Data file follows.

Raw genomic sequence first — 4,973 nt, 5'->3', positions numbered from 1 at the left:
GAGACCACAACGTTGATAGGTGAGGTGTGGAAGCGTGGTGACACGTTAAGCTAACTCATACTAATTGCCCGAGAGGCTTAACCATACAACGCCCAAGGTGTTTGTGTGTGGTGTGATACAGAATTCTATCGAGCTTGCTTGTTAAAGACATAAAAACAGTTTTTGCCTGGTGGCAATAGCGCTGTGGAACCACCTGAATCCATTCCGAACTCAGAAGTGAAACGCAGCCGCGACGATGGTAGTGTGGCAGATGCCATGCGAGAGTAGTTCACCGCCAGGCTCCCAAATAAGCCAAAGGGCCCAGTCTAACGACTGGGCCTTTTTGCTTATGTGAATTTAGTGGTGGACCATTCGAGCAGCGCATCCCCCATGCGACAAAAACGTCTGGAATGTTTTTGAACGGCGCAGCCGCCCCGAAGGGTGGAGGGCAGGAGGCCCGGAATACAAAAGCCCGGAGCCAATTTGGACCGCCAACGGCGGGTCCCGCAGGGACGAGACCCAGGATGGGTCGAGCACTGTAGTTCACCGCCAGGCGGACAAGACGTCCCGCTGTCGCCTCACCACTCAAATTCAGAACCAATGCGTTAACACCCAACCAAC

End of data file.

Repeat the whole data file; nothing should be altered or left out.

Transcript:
Raw genomic sequence first — 4,973 nt, 5'->3', positions numbered from 1 at the left:
GAGACCACAACGTTGATAGGTGAGGTGTGGAAGCGTGGTGACACGTTAAGCTAACTCATACTAATTGCCCGAGAGGCTTAACCATACAACGCCCAAGGTGTTTGTGTGTGGTGTGATACAGAATTCTATCGAGCTTGCTTGTTAAAGACATAAAAACAGTTTTTGCCTGGTGGCAATAGCGCTGTGGAACCACCTGAATCCATTCCGAACTCAGAAGTGAAACGCAGCCGCGACGATGGTAGTGTGGCAGATGCCATGCGAGAGTAGTTCACCGCCAGGCTCCCAAATAAGCCAAAGGGCCCAGTCTAACGACTGGGCCTTTTTGCTTATGTGAATTTAGTGGTGGACCATTCGAGCAGCGCATCCCCCATGCGACAAAAACGTCTGGAATGTTTTTGAACGGCGCAGCCGCCCCGAAGGGTGGAGGGCAGGAGGCCCGGAATACAAAAGCCCGGAGCCAATTTGGACCGCCAACGGCGGGTCCCGCAGGGACGAGACCCAGGATGGGTCGAGCACTGTAGTTCACCGCCAGGCGGACAAGACGTCCCGCTGTCGCCTCACCACTCAAATTCAGAACCAATGCGTTAACACCCAACCAAC